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Scales: Crazy Gang intimidated opponents

9 Jul 2015
John Fashanu celebrates scoring for Wimbledon against champions Man Utd

Former defender remembers Wimbledon's record-breaking sixth-place finish in 1993/94

Being an unfashionable club without their own stadium could not stop Wimbledon from storming to a sixth-place finish in the Premier League during the 1993/94 campaign, as their former defender John Scales recalls.

Scales was a key part of Wimbledon's defence in his seventh and final season with the London club, dubbed "The Crazy Gang" due to their uncompromising on-field playing style and infamous off-field antics.

There was certainly method in the madness as they stunned Liverpool to win the 1988 FA Cup Final and regularly toppled English football's big names in league action.

As Wimbledon equalled their best top-flight finish in 1993/94, playing at Crystal Palace's Selhurst Park having left their Plough Lane home in 1991, Scales acknowledges that they were a team to strike fear into illustrious opponents.

"We intimidated teams because they knew we were going to give 100%," he said. "You wouldn't expect anything less but we gave 100% in everything we did - whether it was on the training pitch, whether it was going out and enjoying ourselves and being together as a team, whether it was the brutality of a dressing room on a Monday morning when we'd lost.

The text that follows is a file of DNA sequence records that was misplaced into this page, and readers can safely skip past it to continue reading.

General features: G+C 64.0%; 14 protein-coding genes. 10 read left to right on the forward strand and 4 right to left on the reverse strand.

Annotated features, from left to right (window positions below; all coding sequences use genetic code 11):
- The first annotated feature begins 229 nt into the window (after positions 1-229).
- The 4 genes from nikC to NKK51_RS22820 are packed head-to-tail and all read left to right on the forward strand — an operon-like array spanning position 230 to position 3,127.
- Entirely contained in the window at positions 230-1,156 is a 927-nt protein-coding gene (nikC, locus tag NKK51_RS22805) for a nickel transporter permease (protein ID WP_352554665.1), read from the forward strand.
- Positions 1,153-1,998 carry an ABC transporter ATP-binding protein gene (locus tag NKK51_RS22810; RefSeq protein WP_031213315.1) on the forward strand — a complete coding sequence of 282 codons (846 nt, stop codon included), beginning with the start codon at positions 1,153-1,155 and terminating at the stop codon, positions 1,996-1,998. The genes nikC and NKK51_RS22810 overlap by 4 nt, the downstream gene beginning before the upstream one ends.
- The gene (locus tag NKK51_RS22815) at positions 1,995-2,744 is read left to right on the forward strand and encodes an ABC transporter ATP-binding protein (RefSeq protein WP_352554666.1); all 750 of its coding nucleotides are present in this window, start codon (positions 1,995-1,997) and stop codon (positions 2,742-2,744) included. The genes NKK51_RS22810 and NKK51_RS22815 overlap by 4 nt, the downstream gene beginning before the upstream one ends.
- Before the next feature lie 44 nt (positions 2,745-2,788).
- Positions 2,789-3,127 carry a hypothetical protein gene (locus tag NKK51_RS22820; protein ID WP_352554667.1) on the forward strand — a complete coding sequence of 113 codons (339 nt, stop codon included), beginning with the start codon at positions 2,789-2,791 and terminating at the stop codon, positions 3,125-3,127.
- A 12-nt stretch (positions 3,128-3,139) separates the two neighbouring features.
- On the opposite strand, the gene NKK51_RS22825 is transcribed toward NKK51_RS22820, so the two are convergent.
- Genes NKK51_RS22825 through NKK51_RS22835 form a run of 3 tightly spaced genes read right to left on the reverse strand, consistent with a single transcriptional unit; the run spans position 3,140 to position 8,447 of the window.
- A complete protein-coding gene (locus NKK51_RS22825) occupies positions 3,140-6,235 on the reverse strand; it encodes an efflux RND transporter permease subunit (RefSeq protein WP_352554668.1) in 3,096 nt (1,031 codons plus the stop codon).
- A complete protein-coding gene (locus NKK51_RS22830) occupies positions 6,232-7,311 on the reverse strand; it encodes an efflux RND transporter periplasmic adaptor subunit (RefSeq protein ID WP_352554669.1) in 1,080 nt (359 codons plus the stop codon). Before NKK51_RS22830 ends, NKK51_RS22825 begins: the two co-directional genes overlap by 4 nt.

"Ultimately I was playing with some very, very good players. A lot of people looked at it and said 'Have they got the quality?' And we had that in abundance."

John Scales (right) was an integral part of Wimbledon's sixth-place finish
John Scales (right) was an integral part of Wimbledon's sixth-place finish

Manchester United surged to their second successive Premier League title in a season that began an era of dominance under Sir Alex Ferguson.

Enigmatic France forward Eric Cantona inspired Man Utd on their march to glory, scoring 18 times in 34 PL matches and winning the Professional Footballers' Association Footballer of the Year award.

While acknowledging Cantona's brilliance, Scales points out that Wimbledon had an influential talisman of a different kind in the form of tough-tackling midfielder Vinnie Jones, who was the Dons' captain.

"In the big personalities of that era, Vinnie Jones and Eric Cantona stand out as two of the biggest by far," he said. "There was a swagger about them on the pitch, a confidence about how they were in the dressing room and how they approached the game.

"Eric Cantona with the most sublime skill but an aggressiveness about his play. Vinnie was similar in a way because he had that arrogance about him that shone out, that he could use as a great strength. The way that he could dominate a game in the midfield area and not be intimidated by anybody, while wanting to intimidate everybody else."

Vinne Jones had a 'swagger' that made him Wimbledon's talisman
Vinne Jones had a 'swagger' that made him Wimbledon's talisman

At the end of the campaign, Scales secured a move to Liverpool, where he would win England honours in June 1995.

His PL career concluded with a four-year spell at Tottenham Hotspur but the former centre-back is keen to point out that his Wimbledon experiences shaped him as a player.

"It made me the player I was in many ways, I needed to toughen up and know what playing at that level was all about," Scales explained. "Not just on the pitch but what being a player in the top-flight entailed, what I needed to be successful."

To read's review of the 1993/94 Premier League season, click here.

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